Thrifty Storage Secrets from the Experts

We all have more storage than we think. The problem most of us run into when we hit storage overload is that we’re not using what space we have to maximum efficiency. We hang onto gadgets beyond their useful life, we grow sentimental about objects, and we all have a bit of the ‘out of sight, out of mind’, magpie attitude.

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Out of sight out of mind is all very well until we realise our home storage is full of things we don’t use, so the things we do use end up cluttering up surfaces, the floor or the shelves. What’s needed is some organisation.

Have a Clear Out

Boring, but it’s the first step in getting organised. If you don’t reduce the number of possessions you own, you end up simply moving clutter from one place to another. The problem isn’t solved, it just looks different.

Items ripe for a clear out include clothes and shoes you no longer wear, dog-eared paperbacks you won’t look at again, old bags and suitcases you’ve replaced but the old ones are still in the cupboard, broken or outgrown toys. There are a million and one other things lying unused and unwanted around the house. Only you can decide what you absolutely must hang onto and what can go.

Try going room by room, methodically sorting through drawers and cupboards. Be a little ruthless to start with. Make three piles of stuff, mentally labelled keep, discard, store. After the first pass through, you can reconsider if you want to, but don’t let too many items travel from the discard pile to the keep pile.

Once you’ve weeded out the dross, what you actually want and use will fit much better into the available space.

Sensible Solutions for Magpies

What do you do with the items you want to keep but don’t need at home? You may have furniture that doesn’t really fit or match, out of season clothes you want to keep but which are unworn for months at a time, cluttering up the wardrobe. You may also have sports gear that’s seasonal, such as ski equipment. And don’t forget the outside shed and garage stuff, such as gardening tools and machinery.

All these items, the ones you can’t do without but don’t use regularly, are prime candidates for self storage. Those handily located facilities you see all over town aren’t just for people with a warehouse full of stuff to store. More and more ordinary people, who simply need to extend their available space, use storage rooms to streamline their home lifestyle.

Part of the attraction is the wide choice of room sizes. If you just want somewhere safe to store business or household document records, large lockers will fit the bill. And if you want to store spare furniture or bulky tools and equipment, larger room spaces are more suitable. All are secure and individually lockable, damp and pest free, and totally private. Handy locations and long opening hours make retrieving stuff easy, at a time that’s convenient, whether that’s in the evening or on the weekend.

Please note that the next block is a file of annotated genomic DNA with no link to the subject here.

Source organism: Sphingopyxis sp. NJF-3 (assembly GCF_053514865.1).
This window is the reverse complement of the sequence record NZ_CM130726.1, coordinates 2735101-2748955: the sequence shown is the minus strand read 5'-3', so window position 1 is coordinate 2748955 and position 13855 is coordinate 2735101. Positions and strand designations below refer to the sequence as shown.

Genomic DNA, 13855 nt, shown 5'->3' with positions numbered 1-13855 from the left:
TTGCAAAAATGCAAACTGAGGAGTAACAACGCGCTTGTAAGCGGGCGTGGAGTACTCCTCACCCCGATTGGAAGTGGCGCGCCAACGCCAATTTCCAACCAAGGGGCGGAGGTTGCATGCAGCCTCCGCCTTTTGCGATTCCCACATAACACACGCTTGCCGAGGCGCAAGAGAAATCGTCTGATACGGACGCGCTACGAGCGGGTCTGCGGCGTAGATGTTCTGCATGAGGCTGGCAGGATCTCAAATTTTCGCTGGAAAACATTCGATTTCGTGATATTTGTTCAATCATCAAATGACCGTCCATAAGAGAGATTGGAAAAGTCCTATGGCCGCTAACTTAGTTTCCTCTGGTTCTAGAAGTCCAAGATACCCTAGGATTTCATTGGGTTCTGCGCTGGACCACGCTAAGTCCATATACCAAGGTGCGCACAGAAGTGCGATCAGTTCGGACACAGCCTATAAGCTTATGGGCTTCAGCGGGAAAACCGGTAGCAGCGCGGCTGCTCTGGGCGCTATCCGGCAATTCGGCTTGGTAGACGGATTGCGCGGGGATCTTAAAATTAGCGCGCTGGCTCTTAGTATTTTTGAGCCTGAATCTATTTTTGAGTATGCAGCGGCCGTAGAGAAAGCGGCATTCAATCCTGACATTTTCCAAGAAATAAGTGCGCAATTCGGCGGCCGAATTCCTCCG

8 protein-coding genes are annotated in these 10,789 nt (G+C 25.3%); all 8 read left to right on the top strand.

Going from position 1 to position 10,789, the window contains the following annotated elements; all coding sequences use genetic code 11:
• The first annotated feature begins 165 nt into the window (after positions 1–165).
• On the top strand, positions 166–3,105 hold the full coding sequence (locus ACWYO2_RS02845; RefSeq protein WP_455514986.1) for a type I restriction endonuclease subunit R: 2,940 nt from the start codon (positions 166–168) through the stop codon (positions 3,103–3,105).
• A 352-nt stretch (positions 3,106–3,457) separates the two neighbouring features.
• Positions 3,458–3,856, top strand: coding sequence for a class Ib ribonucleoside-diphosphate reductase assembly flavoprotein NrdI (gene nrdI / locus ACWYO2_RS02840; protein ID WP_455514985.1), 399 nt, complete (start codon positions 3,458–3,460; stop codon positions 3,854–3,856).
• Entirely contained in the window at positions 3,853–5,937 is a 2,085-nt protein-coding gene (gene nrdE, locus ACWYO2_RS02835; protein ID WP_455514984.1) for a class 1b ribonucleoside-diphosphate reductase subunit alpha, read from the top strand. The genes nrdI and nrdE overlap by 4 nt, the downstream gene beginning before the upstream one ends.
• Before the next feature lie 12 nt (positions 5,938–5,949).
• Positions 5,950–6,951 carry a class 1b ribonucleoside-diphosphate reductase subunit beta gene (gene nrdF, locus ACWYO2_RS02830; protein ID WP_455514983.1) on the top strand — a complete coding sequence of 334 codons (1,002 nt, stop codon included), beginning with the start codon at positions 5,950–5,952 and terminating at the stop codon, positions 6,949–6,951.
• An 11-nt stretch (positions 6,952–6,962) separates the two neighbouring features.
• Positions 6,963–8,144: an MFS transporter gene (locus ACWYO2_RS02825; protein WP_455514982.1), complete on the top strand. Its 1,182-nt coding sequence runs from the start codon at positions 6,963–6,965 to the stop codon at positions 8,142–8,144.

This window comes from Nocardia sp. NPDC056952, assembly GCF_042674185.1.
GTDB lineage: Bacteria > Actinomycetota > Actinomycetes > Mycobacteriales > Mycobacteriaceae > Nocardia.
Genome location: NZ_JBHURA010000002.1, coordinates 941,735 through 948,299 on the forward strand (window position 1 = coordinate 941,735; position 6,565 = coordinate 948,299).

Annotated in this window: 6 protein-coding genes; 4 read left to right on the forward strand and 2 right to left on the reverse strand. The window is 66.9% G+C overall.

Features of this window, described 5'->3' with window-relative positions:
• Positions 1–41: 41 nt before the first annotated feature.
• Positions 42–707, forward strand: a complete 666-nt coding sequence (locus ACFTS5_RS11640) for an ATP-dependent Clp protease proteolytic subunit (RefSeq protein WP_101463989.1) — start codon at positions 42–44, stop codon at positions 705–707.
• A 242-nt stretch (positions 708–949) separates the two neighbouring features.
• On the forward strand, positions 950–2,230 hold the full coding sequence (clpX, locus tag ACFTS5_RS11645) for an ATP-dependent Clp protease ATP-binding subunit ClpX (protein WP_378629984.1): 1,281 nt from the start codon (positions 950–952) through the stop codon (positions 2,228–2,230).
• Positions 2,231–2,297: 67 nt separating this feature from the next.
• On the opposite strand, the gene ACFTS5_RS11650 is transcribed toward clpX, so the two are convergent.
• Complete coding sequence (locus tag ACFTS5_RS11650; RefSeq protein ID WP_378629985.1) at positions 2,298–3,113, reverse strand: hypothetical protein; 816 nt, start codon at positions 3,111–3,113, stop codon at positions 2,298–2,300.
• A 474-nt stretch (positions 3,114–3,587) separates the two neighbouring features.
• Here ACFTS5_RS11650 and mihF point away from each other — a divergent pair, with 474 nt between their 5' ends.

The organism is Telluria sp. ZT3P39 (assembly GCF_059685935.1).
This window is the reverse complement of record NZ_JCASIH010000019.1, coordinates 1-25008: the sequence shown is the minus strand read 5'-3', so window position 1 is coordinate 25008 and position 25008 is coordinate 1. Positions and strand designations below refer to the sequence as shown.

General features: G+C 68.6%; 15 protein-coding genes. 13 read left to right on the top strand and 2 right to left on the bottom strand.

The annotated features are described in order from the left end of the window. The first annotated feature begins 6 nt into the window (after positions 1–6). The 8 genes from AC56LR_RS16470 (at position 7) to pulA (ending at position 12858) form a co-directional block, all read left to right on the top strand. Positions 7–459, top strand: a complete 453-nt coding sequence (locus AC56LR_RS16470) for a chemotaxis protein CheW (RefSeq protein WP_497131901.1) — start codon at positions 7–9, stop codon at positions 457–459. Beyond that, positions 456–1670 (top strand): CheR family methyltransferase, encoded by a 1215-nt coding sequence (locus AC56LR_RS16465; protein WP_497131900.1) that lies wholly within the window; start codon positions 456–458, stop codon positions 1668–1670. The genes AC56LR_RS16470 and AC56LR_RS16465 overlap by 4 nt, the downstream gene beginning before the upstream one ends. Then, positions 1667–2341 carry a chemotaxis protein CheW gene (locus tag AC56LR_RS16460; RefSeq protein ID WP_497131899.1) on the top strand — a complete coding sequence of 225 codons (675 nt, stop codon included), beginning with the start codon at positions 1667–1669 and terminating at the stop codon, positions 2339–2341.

Out of Sight

For the things you keep at home, make sure they’re easily accessible but tucked away so you can keep the place tidy. Storage furniture such as side tables with drawers or coffee tables with lift-up tops do a fine job of housing all those little gadgets like TV remotes, game controllers and chargers and cables.

Ottoman style beds, with lifting mattresses are a godsend if you’re struggling to find a place large enough for spare linens or soft furnishings such as curtains. They’re also brilliant in kids rooms, housing a host of items not used every day, such as sports or game equipment, larger toys or collections of items.

Elsewhere, utilise all the nooks and crannies in the house. You could get creative and install shelving in the awkward place under the stairs, or fit hinges on the kick boards under kitchen cabinets so they lift up. These areas are never used, but provide extra space for all kinds of items, from giant roasting tins you rarely use to board games that only come out at Christmas.

Use Ignored Wall Spaces

Need a bookcase but don’t want to hog floor space? How about a floating shelf above a door? That piece of prime wall space is rarely used for anything. If you extend the shelving down either side of the door, you not only create storage space for books or odds and ends, you also create a recessed doorway which is quite a design feature. The space above windows is also a good place for a floating shelf.

When you look around with fresh eyes, there are all kinds of storage opportunities to help keep a tidy home, no matter how much magpie DNA we carry.